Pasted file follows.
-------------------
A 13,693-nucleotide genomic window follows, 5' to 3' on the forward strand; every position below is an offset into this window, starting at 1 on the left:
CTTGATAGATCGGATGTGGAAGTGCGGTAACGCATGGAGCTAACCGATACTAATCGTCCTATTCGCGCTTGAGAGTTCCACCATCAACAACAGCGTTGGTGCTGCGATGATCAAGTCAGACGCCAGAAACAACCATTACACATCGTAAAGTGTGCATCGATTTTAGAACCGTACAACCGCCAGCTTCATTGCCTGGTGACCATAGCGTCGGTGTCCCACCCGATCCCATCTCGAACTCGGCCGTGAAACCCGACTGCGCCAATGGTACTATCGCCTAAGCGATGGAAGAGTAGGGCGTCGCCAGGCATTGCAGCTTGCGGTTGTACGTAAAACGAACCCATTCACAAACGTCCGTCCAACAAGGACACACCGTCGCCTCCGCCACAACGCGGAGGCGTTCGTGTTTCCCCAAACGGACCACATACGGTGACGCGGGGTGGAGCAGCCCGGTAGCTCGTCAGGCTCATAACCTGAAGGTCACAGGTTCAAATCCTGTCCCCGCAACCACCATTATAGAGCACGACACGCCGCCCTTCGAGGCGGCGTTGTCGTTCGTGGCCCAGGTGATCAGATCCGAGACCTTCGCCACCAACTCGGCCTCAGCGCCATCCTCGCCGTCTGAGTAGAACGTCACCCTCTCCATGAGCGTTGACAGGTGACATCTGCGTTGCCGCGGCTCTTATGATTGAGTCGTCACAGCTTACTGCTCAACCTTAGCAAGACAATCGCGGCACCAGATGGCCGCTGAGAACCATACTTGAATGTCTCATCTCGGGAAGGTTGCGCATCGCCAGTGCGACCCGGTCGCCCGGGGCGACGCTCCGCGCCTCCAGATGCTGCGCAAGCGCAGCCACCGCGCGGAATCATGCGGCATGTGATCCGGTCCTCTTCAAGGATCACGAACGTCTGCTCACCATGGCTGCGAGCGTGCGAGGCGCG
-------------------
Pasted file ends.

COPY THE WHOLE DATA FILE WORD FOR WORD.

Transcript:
A 13,693-nucleotide genomic window follows, 5' to 3' on the forward strand; every position below is an offset into this window, starting at 1 on the left:
CTTGATAGATCGGATGTGGAAGTGCGGTAACGCATGGAGCTAACCGATACTAATCGTCCTATTCGCGCTTGAGAGTTCCACCATCAACAACAGCGTTGGTGCTGCGATGATCAAGTCAGACGCCAGAAACAACCATTACACATCGTAAAGTGTGCATCGATTTTAGAACCGTACAACCGCCAGCTTCATTGCCTGGTGACCATAGCGTCGGTGTCCCACCCGATCCCATCTCGAACTCGGCCGTGAAACCCGACTGCGCCAATGGTACTATCGCCTAAGCGATGGAAGAGTAGGGCGTCGCCAGGCATTGCAGCTTGCGGTTGTACGTAAAACGAACCCATTCACAAACGTCCGTCCAACAAGGACACACCGTCGCCTCCGCCACAACGCGGAGGCGTTCGTGTTTCCCCAAACGGACCACATACGGTGACGCGGGGTGGAGCAGCCCGGTAGCTCGTCAGGCTCATAACCTGAAGGTCACAGGTTCAAATCCTGTCCCCGCAACCACCATTATAGAGCACGACACGCCGCCCTTCGAGGCGGCGTTGTCGTTCGTGGCCCAGGTGATCAGATCCGAGACCTTCGCCACCAACTCGGCCTCAGCGCCATCCTCGCCGTCTGAGTAGAACGTCACCCTCTCCATGAGCGTTGACAGGTGACATCTGCGTTGCCGCGGCTCTTATGATTGAGTCGTCACAGCTTACTGCTCAACCTTAGCAAGACAATCGCGGCACCAGATGGCCGCTGAGAACCATACTTGAATGTCTCATCTCGGGAAGGTTGCGCATCGCCAGTGCGACCCGGTCGCCCGGGGCGACGCTCCGCGCCTCCAGATGCTGCGCAAGCGCAGCCACCGCGCGGAATCATGCGGCATGTGATCCGGTCCTCTTCAAGGATCACGAACGTCTGCTCACCATGGCTGCGAGCGTGCGAGGCGCG